February is Responsible Pet Owners Month, so let’s take this time to focus on ways to make our cats’ lives better!
Fat cats aren’t just Wall Street bankers. They’re living right in our homes, and they’re a one of the biggest issues veterinarians see.
Obesity is a growing problem in cats. The Association for Pet Obesity Prevention estimates that nearly 58 percent of cats in the U.S. are overweight. There’s a good chance their life span will be shortened because they are more prone to medical conditions like arthritis, diabetes mellitus, and fatty liver syndrome.
If your cat has put on a few pounds, well, you can probably empathize. You can also help them lose weight the old-fashioned way: diet and exercise.
Getting them moving is especially important. You might not be able to take your cat jogging–although you can teach them to walk on a treadmill or cat wheel–but there are plenty of creative ways to add exercise to your cat’s life. Bonus: they’ll be less bored and less inclined to shred your sofa.
Exercise More With Active Toys
So how can you help your cat get out of life in the fat lane? First, you should always ask your veterinarian before starting your cat on an exercise program. You don’t want to injure them or give them more than they can handle right away.
Cats have short attention spans, which can make it tough to train them for an exercise program. Keep sessions short. Two to five minutes a few times a day is a great start.
Furthermore, remember that cats are nocturnal. They’ll be more interested in playing once the sun goes down.
Most importantly, introduce exercise gently and gradually. Obese cats can injure their joints if you try to get them to do too much too quickly. Hold off on the jumping and stair running until your cat has lost some weight.
Cats are predators, so work with their ability and desire to stalk and chase. Look for toys and treats that will encourage them to actively chase or bat at objects.
Think electronic mice, balls that light up when they move, laser pointers, and catnip-filled toys that make a crinkling sound when pounced on. If your tastes are simpler, toss a Ping Pong ball in the bathtub to simulate a feline hockey rink.
If you have a laser pointer, aim it down the hall, up and down the stairs, onto the furniture, or up the wall for a little vertical action. Beyond the basic red dot, some laser pointers can produce different images, including butterflies, mice and stars. Be careful not to shine it in your cat’s eyes.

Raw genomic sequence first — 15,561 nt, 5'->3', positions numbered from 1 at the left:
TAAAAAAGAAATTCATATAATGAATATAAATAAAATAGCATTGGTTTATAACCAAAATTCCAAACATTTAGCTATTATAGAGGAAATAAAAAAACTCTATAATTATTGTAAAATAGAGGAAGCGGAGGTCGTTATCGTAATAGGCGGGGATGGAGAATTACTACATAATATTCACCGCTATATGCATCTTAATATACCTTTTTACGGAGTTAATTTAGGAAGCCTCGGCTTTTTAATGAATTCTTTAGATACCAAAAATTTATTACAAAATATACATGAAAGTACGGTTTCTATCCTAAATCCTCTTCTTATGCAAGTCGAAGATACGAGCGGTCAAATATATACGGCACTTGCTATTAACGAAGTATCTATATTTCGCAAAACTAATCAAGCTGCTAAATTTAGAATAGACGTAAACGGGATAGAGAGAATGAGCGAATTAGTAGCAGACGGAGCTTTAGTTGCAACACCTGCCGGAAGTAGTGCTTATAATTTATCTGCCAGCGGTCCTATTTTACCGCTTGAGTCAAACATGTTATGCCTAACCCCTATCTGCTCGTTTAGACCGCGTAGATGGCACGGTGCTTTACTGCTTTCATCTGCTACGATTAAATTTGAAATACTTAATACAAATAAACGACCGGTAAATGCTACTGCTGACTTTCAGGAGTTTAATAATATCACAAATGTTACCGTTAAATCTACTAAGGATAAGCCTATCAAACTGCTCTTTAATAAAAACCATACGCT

Wand- and fishing pole-type toys are favorites, too. Some fishing-pole toys mimic real prey with a fly reel that has a catnip-stuffed mouse attached at the end. Cast it down the hall, reel it in, and watch your cat go wild chasing it.
Cats are climbers. Put up a floor-to-ceiling cat tree that gives your cat a view of the outdoors, or install window box bird feeders that encourage the cat to jump onto the windowsill.
Feeding Your Overweight Cat
If your cat yawns at toys, appeal to their self-interest: food and its whereabouts.
Instead of leaving meals in one area, put small amounts of their food throughout the house. Choose areas where the cat will have to do a little work to get to it: on a windowsill, on the top ledge of the cat tree, upstairs, downstairs, on a bathroom sink. The possibilities are endless.
Lay a trail for your cat to follow and change it around every once in a while so they don’t get bored. You can also place their food inside one of the various food puzzles made for cats. They’ll have to push the toy around to get it to release their meal.
How will you know if your cat is back in good shape? Cats are athletes and their body condition should show it.
The ideal cat is lean and muscular with an obvious waistline. Check out this article for some more tips on finding out if your cat is overweight. You should also make an appointment with your vet if you think your cat has gained a few too many extra pounds.
What other advice do you have for cat owners in Responsible Pet Owners Month? How do you keep your cat in shape? Let us know in the comments below!